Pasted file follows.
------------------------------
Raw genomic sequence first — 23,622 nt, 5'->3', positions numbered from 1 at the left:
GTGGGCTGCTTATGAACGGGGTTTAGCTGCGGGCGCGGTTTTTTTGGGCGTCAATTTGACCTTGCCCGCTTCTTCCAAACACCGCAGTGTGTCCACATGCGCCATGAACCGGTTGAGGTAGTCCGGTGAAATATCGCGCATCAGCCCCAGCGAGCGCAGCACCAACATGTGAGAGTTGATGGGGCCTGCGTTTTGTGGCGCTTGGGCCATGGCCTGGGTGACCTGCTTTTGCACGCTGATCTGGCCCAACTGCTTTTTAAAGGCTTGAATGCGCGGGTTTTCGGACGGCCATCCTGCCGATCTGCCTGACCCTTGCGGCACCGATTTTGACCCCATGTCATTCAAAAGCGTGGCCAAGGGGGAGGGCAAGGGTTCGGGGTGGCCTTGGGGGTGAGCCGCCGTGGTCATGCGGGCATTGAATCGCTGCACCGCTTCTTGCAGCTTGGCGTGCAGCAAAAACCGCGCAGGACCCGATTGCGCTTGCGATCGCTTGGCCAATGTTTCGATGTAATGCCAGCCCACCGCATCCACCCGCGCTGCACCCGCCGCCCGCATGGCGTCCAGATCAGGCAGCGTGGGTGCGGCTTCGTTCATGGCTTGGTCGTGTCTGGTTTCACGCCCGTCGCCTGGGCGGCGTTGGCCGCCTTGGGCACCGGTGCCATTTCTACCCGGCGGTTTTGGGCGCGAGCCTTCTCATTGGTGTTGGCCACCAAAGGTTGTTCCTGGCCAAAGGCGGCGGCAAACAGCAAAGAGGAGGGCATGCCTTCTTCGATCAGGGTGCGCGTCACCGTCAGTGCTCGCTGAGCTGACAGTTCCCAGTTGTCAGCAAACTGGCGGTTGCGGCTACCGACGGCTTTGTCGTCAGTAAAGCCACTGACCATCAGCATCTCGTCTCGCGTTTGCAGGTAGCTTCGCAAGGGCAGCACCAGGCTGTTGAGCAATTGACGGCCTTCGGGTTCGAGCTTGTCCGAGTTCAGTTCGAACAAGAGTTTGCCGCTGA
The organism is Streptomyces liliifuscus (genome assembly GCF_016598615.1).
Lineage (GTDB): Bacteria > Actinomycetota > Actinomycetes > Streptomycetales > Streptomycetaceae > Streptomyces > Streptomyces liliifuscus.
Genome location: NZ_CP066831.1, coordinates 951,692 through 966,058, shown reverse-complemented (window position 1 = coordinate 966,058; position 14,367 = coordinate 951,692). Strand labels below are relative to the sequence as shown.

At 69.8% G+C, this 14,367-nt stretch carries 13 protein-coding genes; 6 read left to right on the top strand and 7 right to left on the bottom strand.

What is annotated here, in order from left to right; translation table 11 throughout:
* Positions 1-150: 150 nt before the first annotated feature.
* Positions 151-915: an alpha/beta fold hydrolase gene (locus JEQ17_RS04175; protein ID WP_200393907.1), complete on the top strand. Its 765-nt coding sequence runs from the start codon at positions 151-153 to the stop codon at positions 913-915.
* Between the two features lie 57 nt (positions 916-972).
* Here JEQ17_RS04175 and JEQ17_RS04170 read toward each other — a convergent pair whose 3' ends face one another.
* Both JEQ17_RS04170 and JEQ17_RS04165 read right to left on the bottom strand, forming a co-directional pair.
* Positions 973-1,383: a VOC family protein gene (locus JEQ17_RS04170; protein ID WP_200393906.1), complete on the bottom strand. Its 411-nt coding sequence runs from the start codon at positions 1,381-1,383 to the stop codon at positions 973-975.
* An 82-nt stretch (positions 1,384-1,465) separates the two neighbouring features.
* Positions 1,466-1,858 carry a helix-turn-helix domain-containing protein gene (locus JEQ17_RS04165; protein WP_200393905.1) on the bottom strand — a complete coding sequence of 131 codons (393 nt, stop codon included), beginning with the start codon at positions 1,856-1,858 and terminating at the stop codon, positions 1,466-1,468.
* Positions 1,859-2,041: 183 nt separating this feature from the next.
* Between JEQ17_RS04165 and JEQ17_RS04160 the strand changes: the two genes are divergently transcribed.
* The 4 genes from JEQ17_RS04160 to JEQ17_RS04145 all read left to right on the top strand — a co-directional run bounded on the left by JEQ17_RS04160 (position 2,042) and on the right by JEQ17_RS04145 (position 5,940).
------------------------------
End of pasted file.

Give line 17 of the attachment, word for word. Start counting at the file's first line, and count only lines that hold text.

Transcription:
* Between JEQ17_RS04165 and JEQ17_RS04160 the strand changes: the two genes are divergently transcribed.